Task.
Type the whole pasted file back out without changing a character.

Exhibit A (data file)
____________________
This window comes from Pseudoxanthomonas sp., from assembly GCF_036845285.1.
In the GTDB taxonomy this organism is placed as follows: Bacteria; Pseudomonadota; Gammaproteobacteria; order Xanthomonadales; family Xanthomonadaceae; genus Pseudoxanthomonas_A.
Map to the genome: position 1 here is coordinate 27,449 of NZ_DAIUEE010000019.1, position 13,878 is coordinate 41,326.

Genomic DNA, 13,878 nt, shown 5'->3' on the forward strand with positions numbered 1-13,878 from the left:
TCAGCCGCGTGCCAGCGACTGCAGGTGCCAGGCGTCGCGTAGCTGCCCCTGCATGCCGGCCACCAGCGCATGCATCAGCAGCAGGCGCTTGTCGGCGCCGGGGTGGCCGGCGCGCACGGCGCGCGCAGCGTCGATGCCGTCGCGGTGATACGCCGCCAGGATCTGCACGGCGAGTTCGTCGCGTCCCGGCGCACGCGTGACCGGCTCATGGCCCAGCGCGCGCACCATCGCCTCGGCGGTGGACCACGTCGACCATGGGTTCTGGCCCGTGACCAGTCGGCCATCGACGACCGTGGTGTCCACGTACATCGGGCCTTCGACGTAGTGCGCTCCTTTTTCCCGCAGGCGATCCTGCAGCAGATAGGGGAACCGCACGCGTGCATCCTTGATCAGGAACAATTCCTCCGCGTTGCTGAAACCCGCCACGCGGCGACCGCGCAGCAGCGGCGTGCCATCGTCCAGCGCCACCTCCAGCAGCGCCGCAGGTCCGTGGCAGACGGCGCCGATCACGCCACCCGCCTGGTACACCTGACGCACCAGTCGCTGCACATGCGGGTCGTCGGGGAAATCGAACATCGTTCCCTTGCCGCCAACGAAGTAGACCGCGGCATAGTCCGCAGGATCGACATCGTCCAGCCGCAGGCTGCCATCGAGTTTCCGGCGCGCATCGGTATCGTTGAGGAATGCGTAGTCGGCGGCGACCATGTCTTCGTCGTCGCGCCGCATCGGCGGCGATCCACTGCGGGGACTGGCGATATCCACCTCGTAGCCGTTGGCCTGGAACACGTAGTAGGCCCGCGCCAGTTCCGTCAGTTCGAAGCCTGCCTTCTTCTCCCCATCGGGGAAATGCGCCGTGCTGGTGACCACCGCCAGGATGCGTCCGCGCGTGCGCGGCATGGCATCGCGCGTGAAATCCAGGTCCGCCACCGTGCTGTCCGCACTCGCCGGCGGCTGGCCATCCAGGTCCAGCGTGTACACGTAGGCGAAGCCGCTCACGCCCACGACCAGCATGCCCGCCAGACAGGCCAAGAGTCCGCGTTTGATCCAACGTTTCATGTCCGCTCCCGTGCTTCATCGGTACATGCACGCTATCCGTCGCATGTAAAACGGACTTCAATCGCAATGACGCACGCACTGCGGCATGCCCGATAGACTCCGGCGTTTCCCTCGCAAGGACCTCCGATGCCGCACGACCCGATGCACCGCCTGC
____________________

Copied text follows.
This window comes from Pseudoxanthomonas sp., from assembly GCF_036845285.1.
In the GTDB taxonomy this organism is placed as follows: Bacteria; Pseudomonadota; Gammaproteobacteria; order Xanthomonadales; family Xanthomonadaceae; genus Pseudoxanthomonas_A.
Map to the genome: position 1 here is coordinate 27,449 of NZ_DAIUEE010000019.1, position 13,878 is coordinate 41,326.

Genomic DNA, 13,878 nt, shown 5'->3' on the forward strand with positions numbered 1-13,878 from the left:
TCAGCCGCGTGCCAGCGACTGCAGGTGCCAGGCGTCGCGTAGCTGCCCCTGCATGCCGGCCACCAGCGCATGCATCAGCAGCAGGCGCTTGTCGGCGCCGGGGTGGCCGGCGCGCACGGCGCGCGCAGCGTCGATGCCGTCGCGGTGATACGCCGCCAGGATCTGCACGGCGAGTTCGTCGCGTCCCGGCGCACGCGTGACCGGCTCATGGCCCAGCGCGCGCACCATCGCCTCGGCGGTGGACCACGTCGACCATGGGTTCTGGCCCGTGACCAGTCGGCCATCGACGACCGTGGTGTCCACGTACATCGGGCCTTCGACGTAGTGCGCTCCTTTTTCCCGCAGGCGATCCTGCAGCAGATAGGGGAACCGCACGCGTGCATCCTTGATCAGGAACAATTCCTCCGCGTTGCTGAAACCCGCCACGCGGCGACCGCGCAGCAGCGGCGTGCCATCGTCCAGCGCCACCTCCAGCAGCGCCGCAGGTCCGTGGCAGACGGCGCCGATCACGCCACCCGCCTGGTACACCTGACGCACCAGTCGCTGCACATGCGGGTCGTCGGGGAAATCGAACATCGTTCCCTTGCCGCCAACGAAGTAGACCGCGGCATAGTCCGCAGGATCGACATCGTCCAGCCGCAGGCTGCCATCGAGTTTCCGGCGCGCATCGGTATCGTTGAGGAATGCGTAGTCGGCGGCGACCATGTCTTCGTCGTCGCGCCGCATCGGCGGCGATCCACTGCGGGGACTGGCGATATCCACCTCGTAGCCGTTGGCCTGGAACACGTAGTAGGCCCGCGCCAGTTCCGTCAGTTCGAAGCCTGCCTTCTTCTCCCCATCGGGGAAATGCGCCGTGCTGGTGACCACCGCCAGGATGCGTCCGCGCGTGCGCGGCATGGCATCGCGCGTGAAATCCAGGTCCGCCACCGTGCTGTCCGCACTCGCCGGCGGCTGGCCATCCAGGTCCAGCGTGTACACGTAGGCGAAGCCGCTCACGCCCACGACCAGCATGCCCGCCAGACAGGCCAAGAGTCCGCGTTTGATCCAACGTTTCATGTCCGCTCCCGTGCTTCATCGGTACATGCACGCTATCCGTCGCATGTAAAACGGACTTCAATCGCAATGACGCACGCACTGCGGCATGCCCGATAGACTCCGGCGTTTCCCTCGCAAGGACCTCCGATGCCGCACGACCCGATGCACCGCCTGC